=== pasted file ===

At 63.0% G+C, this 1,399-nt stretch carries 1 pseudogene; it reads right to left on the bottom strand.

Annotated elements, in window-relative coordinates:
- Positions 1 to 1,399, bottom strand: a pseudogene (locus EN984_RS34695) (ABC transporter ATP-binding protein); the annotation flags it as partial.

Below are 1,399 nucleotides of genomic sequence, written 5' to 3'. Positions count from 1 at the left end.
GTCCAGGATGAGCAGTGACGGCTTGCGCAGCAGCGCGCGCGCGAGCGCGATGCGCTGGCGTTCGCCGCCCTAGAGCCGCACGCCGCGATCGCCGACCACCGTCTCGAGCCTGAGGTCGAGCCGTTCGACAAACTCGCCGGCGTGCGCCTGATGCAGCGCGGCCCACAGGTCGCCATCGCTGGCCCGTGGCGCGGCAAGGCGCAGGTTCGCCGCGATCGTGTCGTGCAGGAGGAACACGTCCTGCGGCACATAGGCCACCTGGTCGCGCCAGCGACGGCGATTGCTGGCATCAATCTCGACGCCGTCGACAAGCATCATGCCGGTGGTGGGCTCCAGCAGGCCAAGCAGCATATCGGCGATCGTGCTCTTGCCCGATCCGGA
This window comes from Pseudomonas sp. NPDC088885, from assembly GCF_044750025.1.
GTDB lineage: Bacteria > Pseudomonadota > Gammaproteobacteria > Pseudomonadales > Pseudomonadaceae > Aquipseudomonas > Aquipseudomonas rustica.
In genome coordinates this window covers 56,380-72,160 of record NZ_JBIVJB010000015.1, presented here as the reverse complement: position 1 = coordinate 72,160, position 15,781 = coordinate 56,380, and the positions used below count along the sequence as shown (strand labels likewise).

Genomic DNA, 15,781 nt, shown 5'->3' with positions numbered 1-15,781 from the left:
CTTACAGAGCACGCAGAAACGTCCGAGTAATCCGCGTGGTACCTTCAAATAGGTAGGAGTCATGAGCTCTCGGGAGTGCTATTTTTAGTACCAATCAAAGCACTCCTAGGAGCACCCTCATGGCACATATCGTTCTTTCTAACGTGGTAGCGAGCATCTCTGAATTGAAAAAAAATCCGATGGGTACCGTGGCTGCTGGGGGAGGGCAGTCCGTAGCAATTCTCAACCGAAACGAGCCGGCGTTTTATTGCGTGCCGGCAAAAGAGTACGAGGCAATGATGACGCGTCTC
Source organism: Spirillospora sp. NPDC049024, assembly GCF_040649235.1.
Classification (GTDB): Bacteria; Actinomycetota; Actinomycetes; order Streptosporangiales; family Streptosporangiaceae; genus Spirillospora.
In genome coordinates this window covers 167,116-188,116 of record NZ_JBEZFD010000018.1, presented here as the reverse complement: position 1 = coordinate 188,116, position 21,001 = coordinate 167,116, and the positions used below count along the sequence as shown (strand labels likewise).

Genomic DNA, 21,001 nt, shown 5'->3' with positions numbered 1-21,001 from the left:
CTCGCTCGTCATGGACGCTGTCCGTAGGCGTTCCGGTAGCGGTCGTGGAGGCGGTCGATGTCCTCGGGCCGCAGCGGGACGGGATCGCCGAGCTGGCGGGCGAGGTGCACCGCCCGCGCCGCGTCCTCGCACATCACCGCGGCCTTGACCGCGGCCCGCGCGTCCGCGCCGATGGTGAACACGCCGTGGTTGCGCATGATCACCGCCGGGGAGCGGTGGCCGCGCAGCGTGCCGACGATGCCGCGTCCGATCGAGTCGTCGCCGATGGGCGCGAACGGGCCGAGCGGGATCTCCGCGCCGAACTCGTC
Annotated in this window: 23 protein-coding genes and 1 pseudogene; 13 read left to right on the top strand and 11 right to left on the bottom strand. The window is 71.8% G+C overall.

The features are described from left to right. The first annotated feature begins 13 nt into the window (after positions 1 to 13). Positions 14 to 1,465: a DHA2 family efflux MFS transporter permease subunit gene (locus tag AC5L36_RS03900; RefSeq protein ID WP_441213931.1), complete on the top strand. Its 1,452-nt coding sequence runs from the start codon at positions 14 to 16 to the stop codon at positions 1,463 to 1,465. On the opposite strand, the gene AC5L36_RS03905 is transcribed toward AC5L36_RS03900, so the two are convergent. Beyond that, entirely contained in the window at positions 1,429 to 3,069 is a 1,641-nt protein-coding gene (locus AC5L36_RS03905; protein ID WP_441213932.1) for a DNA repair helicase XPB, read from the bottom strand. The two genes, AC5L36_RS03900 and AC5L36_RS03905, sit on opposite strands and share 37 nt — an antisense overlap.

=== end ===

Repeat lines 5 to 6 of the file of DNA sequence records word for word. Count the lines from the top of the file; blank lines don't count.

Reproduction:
GTCCAGGATGAGCAGTGACGGCTTGCGCAGCAGCGCGCGCGCGAGCGCGATGCGCTGGCGTTCGCCGCCCTAGAGCCGCACGCCGCGATCGCCGACCACCGTCTCGAGCCTGAGGTCGAGCCGTTCGACAAACTCGCCGGCGTGCGCCTGATGCAGCGCGGCCCACAGGTCGCCATCGCTGGCCCGTGGCGCGGCAAGGCGCAGGTTCGCCGCGATCGTGTCGTGCAGGAGGAACACGTCCTGCGGCACATAGGCCACCTGGTCGCGCCAGCGACGGCGATTGCTGGCATCAATCTCGACGCCGTCGACAAGCATCATGCCGGTGGTGGGCTCCAGCAGGCCAAGCAGCATATCGGCGATCGTGCTCTTGCCCGATCCGGA
This window comes from Pseudomonas sp. NPDC088885, from assembly GCF_044750025.1.